Martin Weiss: Like Buying China in 1990

By Travis Johnson, Stock Gumshoe, September 11, 2007

OK, so I’m departing from my typical sleuthing ways on this one a little bit. I spent a little time at an investing conference a few days ago, and many of the newsletter folks that you’ve all heard of were there, making their spiels or just lecturing.

One of them that I happened to hear a talk from was Martin Weiss, and I thought I’d share some of his thoughts with you, since I don’t see email teasers from him … either I”m on the wrong lists, or he’s advertising himself in some other way. He runs a shop that has several different kinds of newsletters, not unlike most of the other folks you get email teasers from every day.

But in this talk he was talking about what he believed would be “The Next China” — and the safe strategies for investing right now.

I think if you talked to Robert Hsu, he’d probably tell you that the next China is going to be … well, China.

And he might be right, but Weiss said that he believes China’s a bit frothy now (not his words), and he’s got a different pick.

Now, he does agree that the US is the wrong place to be right now — he started his talk by essentially telling everyone that they should be completely out of both real estate and financials, and that if you can’t sell those sectors off completely you should be using the PowerShares bear index ETFs for those sectors to protect you on the downside (those indexes use derivatives to return twice the loss of their sector — so if financials go down 10%, the ETF goes up 20%). The tickers are SRS for the REIT bear fund, and SKF for the financials bear fund. In my experience, these are pretty expensive and somewhat risky, but they are certainly viable hedges if you want to play both ends of those sectors or get some downside protection.

He was fairly harsh on our current political and fiscal leadership — saying essentially that both Bush and Bernanke are new at this and they have no idea what to do in the current economic crisis. So he sees the US market remaining near the bottom of the list of international markets, in terms of performance, and he thinks the dollar will fall more and that emerging currencies will continue to surge.

So, lots of gloom to begin, then he gave the two step solution for protecting your portfolio, (which I explained in part above):

1) Sell anything vulnerable. Get out of anything having to do with Real Estate or Financials, and use the bear funds to hedge if you can’t get out for some reason (like , say, stubbornness or an aversion to paying capital gains taxes).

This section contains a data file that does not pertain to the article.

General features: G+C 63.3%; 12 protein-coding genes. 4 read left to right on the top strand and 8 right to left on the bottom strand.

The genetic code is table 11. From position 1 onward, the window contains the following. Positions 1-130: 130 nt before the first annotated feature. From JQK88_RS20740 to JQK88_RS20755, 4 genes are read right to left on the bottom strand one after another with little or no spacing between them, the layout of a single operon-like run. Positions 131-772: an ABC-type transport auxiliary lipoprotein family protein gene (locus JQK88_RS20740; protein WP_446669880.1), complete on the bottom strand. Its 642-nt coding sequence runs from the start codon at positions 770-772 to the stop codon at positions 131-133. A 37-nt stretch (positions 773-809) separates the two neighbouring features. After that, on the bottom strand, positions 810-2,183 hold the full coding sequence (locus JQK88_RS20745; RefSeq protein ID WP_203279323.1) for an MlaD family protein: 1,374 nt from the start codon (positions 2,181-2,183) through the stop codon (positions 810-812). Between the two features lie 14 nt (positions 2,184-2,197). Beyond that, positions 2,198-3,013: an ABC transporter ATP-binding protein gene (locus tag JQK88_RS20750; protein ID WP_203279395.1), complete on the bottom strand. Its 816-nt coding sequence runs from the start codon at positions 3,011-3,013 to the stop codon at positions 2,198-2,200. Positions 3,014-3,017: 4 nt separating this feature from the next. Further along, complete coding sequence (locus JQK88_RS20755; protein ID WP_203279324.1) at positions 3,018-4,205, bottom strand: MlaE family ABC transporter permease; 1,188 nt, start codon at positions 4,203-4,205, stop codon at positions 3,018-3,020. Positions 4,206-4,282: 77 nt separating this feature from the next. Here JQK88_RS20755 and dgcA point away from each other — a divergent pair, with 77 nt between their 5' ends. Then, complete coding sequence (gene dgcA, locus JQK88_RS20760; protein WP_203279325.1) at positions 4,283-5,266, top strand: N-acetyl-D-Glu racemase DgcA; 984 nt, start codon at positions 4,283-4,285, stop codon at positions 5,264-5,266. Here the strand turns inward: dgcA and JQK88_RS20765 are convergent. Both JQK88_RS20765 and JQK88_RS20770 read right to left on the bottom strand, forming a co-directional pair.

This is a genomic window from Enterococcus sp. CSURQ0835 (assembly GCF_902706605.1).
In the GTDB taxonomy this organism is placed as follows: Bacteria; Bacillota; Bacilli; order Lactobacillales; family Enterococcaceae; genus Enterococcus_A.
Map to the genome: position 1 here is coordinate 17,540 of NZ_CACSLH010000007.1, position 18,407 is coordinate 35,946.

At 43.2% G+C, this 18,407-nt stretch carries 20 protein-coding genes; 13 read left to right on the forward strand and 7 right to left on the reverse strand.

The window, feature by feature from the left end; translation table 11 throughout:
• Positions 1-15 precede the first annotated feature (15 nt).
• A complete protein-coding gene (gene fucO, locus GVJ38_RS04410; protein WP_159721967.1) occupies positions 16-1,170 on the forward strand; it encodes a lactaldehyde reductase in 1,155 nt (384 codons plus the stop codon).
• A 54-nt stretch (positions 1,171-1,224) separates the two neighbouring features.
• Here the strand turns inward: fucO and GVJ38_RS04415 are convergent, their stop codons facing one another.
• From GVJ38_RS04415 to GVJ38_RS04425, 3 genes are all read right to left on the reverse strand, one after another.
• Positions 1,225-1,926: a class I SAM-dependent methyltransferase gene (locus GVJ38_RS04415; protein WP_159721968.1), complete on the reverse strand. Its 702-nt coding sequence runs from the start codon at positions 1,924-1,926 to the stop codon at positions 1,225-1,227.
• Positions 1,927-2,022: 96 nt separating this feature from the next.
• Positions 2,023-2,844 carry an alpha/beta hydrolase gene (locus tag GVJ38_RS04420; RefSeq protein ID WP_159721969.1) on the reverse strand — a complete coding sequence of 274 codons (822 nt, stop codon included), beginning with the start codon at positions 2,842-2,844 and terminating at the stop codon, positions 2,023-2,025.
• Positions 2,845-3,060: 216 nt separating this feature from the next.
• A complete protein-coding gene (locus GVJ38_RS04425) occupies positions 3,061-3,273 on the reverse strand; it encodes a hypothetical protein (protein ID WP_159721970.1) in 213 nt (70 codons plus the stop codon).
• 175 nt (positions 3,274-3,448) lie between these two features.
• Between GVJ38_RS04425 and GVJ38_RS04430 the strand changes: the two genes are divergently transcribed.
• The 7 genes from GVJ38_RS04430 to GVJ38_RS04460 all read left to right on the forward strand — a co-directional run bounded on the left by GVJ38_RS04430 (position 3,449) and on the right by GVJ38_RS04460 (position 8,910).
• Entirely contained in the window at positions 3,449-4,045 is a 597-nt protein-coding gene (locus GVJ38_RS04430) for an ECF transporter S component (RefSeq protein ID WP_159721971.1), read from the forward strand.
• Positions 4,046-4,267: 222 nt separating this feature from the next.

2) Get your money as far away from the United States as you can.

He did note that there’s not necessarily a reason to rush on step 2 — once you’ve gotten rid of your vulnerable assets, you might wait a bit, because he expects that the emerging markets are going to fall in sympathy with the US for a little while.

And then, he got to the more positive part of his talk ….

He said, and this is a quote, that “buying Brazil now is like buying China in 1990.”

Of course, 1990 was probably awfully early to buy China … you would have had a few bleak years there, but you would certainly have gotten some shares on the cheap if you were patient and held through today.

Weiss, who has a second home in Brazil and spent much of his childhood there, and speaks Portuguese (though he didn’t brag about his “boots on the ground” expertise as much as I would have expected), said that before the last couple years he loved Brazil, but didn’t trust the country enough to invest there.

His major concerns were resolved in 2002 — Lula and his government made fundamental changes to the economy, paid off foreign debt, and restored some credibility to the Brazilian currency.

And in 2007, the strongest currency in the world is the Real (I have no idea whether or not that’s actually true, but it certainly has been strong).

Why is this? He credits a few of the Brazilian success stories you’ve probably heard of.

Ethanol — by now, everyone knows about the Brazilian ethanol boom — it had some trouble in the 1990s when oil prices were low, but now the relatively efficient sugar cane ethanol in Brazil is the envy of the world … so much so that the big ethanol and energy companies are dying to do acquisitions there, though they’ve so far mostly been thwarted by the old farming familes and cooperative mills.

Iron ore. Certainly this is partly a China effect, too, at least of late, but Brazil is the largest iron ore producer in the world.

Aircraft — Weiss noted Embraer (and actually pronounced it correctly, something you thankfully can’t hear me attempt … this is why the Gumshoe does not podcast), which is among the leading midsize airplane manufacturers in the world.

But, interestingly enough for a newsletter tout, he didn’t talk about INVESTING in any of those sectors in Brazil, or about ways that he might leverage his expertise in the Brazilian market to pick out the finest Brazilian stocks for you.

No, he sent everyone off to buy shares of EWZ, the Brazilian market ETF.